# Relationship between distance in 3D space and its z depth

I have a flat plane of 2D graphics with a camera pointing at them. I want to get the effect so when a user pinches and zooms, it looks like they anchored their fingers on the plane and can pinch zoom realistically. To do this, I need to calculate the the distance between their fingers into distance in 3D space (which I already can do), but then I need to map that 3D distance to a z value.

For example, if a 100 units wide square and shrunk to 50 units (50%), how much further back would the camera need to move to make that 100 unit square shrink by half?

So to put it simply, If I have the distance in 3D space, how do I calculate the distance of the camera needed to shrink that 3D space by a certain amount?

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EDIT:

So, I tried it myself and came up with this formula:

So let's say you are 1 unit away from the object. When you want to shrink it to 50% (zoomfactor) the new distance equals 2 units => 1 / 0.5 = 2. The camera must be twice as far away.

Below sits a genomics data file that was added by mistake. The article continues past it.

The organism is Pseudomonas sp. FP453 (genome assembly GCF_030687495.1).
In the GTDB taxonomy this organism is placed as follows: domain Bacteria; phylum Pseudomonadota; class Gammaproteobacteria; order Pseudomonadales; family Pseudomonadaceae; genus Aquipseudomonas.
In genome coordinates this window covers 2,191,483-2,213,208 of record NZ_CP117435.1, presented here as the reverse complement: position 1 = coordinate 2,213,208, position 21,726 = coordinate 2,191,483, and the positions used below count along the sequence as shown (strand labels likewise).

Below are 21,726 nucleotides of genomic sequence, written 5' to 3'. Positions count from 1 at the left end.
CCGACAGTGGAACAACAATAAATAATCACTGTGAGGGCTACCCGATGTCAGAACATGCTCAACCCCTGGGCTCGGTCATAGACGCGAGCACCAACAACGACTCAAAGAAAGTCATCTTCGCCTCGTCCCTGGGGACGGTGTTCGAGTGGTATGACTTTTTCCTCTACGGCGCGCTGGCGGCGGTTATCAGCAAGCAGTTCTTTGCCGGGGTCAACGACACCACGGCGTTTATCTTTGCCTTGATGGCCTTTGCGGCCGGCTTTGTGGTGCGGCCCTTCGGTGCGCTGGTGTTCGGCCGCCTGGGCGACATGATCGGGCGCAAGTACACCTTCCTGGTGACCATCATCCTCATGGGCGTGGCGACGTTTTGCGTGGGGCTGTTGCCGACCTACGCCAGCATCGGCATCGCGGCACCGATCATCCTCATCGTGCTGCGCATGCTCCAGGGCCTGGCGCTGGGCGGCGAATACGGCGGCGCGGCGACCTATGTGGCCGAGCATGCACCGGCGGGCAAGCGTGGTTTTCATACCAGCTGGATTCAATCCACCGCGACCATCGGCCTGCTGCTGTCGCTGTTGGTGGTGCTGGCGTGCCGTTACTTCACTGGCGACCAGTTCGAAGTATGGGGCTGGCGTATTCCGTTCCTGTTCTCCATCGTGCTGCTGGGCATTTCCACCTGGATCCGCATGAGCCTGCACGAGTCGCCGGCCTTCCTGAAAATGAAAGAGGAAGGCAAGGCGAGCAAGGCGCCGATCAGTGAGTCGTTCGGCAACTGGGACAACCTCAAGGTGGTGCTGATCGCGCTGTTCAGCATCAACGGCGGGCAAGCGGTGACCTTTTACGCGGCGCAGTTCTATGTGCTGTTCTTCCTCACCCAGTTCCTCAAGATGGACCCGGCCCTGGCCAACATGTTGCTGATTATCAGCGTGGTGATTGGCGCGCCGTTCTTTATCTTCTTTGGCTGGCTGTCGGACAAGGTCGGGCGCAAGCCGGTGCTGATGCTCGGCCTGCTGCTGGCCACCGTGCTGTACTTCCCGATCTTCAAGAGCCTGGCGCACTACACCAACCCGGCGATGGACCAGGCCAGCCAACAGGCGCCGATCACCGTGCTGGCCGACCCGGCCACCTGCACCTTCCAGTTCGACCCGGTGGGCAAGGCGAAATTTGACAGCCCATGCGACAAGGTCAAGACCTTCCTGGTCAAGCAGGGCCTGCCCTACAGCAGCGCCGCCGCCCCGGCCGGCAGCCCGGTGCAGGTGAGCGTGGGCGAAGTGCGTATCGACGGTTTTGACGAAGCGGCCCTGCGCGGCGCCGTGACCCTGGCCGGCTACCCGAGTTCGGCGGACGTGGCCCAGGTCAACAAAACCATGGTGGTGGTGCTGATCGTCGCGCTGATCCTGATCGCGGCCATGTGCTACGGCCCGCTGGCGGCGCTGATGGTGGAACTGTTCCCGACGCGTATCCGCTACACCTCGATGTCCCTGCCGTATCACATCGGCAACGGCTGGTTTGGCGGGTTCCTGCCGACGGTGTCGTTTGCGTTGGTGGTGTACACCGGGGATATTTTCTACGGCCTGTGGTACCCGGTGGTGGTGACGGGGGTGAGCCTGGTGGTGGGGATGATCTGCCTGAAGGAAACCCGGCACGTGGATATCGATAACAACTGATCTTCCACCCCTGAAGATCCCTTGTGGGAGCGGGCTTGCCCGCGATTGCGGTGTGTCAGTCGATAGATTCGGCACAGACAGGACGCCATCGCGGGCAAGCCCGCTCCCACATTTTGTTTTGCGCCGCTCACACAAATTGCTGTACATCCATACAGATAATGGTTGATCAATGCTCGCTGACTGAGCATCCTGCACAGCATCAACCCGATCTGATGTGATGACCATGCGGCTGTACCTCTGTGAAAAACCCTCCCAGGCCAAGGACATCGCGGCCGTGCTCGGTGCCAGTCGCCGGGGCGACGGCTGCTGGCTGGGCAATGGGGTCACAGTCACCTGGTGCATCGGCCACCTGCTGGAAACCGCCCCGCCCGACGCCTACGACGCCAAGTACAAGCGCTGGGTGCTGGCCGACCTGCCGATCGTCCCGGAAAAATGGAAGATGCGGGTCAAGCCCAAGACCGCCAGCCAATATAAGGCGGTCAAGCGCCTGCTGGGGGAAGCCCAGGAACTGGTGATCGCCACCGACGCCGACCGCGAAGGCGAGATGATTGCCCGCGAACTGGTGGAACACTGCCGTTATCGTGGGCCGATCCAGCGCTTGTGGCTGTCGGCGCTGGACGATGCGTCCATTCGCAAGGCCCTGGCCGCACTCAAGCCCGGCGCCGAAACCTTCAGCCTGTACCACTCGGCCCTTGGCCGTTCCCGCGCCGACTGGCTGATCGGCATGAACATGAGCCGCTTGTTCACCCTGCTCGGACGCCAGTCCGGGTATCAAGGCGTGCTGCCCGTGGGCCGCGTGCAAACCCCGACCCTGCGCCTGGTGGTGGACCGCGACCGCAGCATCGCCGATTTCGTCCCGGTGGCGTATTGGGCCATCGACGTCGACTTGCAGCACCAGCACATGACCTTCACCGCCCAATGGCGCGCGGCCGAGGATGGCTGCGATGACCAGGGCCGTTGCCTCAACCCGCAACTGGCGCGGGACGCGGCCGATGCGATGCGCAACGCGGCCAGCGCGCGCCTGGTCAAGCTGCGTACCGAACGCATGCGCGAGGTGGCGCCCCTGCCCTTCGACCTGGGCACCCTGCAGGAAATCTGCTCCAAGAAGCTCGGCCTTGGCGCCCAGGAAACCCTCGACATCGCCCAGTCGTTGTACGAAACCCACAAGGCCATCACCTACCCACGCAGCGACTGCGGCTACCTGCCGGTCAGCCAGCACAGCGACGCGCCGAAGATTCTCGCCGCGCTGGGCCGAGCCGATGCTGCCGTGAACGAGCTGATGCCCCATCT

Moving the camera closer to the plane for zooming only works with a perspective projection. The absolute distance depends on the angle of view. Usually you zoom by reducing the angle of view and not moving the camera at all.

If you are using an orthographic projection you can simply adjust the field of view / scale the projection matrix.

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Thank you, using angle of view rather than zooming seems to be working a lot smoother now! –  Brad Feb 6 '12 at 7:44
Actually that is exactly what zooming is. Imagine the zoom function of a real camera: you don't have to move closer, just press a button and the camera adjusts the lense. Glad I could help! –  Lucius Feb 6 '12 at 8:31